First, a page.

A
transversal is a line that intersects two or more
lines (in the same plane). When lines intersect, angles
are formed in several locations. Certain angles are given
"names" that describe "where" the angles are located in relation
to the lines. These names describe
angles whether the lines involved are parallel or not parallel.
Remember that:
 the word
INTERIOR means
BETWEEN the lines.
 the word
EXTERIOR means
OUTSIDE the
lines.
 the word
ALTERNATE means
"alternating sides" of the transversal.
When the lines are NOT
parallel ... 
When the lines are
parallel... 



The names "alternate interior angles",
"alternate exterior angles", "corresponding angles", and "interior angles on
the same side of the transversal" are used to describe specific angles
formed when lines intersect. These names are used both when lines are parallel and when
lines are not parallel.
Let's examine these angles, and
other angles, when the lines are parallel. 
When the lines are
parallel:
Alternate Interior
Angles
(measures
are equal)
The name clearly describes "where"
these angles are located. 
Look carefully at the diagram
below: 

Hint: If you
draw a Z on the diagram, the alternate interior angles
are found in the corners of the Z. The Z may also be a backward Z.

If two parallel lines are cut by
a transversal, the alternate interior angles are
congruent. 


If two lines are cut by a
transversal and the alternate interior angles are
congruent, the lines are parallel. 

When the lines are
parallel:
Alternate Exterior
Angles
(measures
are equal)
The name clearly describes "where"
these angles are located. 
Look carefully at the diagram
below:



If two parallel lines are cut by
a transversal, the alternate exterior angles are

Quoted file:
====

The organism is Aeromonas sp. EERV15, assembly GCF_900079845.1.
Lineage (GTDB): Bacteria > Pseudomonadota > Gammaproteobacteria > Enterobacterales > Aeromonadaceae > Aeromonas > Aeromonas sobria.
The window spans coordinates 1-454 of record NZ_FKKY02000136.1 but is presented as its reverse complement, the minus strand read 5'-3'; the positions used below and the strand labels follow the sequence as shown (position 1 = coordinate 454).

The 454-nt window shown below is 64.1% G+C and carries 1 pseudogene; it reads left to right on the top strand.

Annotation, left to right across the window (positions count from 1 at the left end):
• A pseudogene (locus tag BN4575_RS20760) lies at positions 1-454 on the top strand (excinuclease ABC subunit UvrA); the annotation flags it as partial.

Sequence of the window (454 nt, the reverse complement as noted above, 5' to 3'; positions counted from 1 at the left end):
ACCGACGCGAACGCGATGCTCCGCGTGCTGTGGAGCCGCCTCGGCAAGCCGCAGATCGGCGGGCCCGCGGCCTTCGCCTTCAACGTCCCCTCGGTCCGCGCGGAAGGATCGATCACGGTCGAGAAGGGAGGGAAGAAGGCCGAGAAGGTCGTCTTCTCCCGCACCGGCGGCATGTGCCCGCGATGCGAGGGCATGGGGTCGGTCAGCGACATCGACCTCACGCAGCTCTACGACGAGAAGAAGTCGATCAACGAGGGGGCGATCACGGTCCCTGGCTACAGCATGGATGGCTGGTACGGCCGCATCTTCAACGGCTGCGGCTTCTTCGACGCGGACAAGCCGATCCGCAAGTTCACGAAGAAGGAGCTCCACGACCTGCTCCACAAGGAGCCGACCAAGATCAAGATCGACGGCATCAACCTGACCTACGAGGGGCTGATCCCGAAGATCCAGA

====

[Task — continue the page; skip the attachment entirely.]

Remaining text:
congruent. 


If two lines are cut by a
transversal and the alternate exterior angles are
congruent, the lines are parallel. 

When the lines are
parallel:
Corresponding Angles
(measures
are equal)
Unfortunately, the name of these
angles
does not clearly indicate "where" they
are located. They are located:
 on the SAME SIDE of the transversal
 one INTERIOR and one EXTERIOR
 and they are NOT adjacent (they don't touch).
(They lie on the same side of the
transversal,
in corresponding positions.) 


Hint: If you
took a picture of one corresponding angle and slid
the angle up (or down) the same side of the transversal, you
would arrive at the other corresponding angle.
Also: If you
draw an F on the diagram, the corresponding angles can be
found in the "corners" of the F. The F may be backward and/or
upsidedown.

If two parallel lines are cut by
a transversal, the corresponding angles are
congruent. 


If two lines are cut by a
transversal and the corresponding angles are
congruent, the lines are parallel. 

When the lines are
parallel:
Interior Angles on the
Same Side of the Transversal
(measures
are supplementary)
Their "name" is simply a
description of where the angles are located.




If two parallel lines are cut by
a transversal, the interior angles on the same side
of the transversal are supplementary. 


If two lines are cut by a
transversal and the interior angles on the same side
of the transversal are supplementary, the lines are
parallel. 

Of course, there are also other angle
relationships occurring when working with parallel lines.
Vertical Angles
(measures
are equal)
Vertical angles are ALWAYS equal, whether you
have parallel
lines or not. 
Refresh your memory using the diagram below: 


Vertical angles are congruent. 

Angles forming a Linear
Pair
(Adjacent Angles creating
a Straight Line)
(measures
are supplementary) 
This is an
"old" idea about angles revisited. Since a
straight angle contains 180°, these two adjacent angles
add to 180. They form a linear pair.
(Adjacent angles share a vertex, share a side, and do not
overlap.) 


If two angles form a linear pair,
they are supplementary.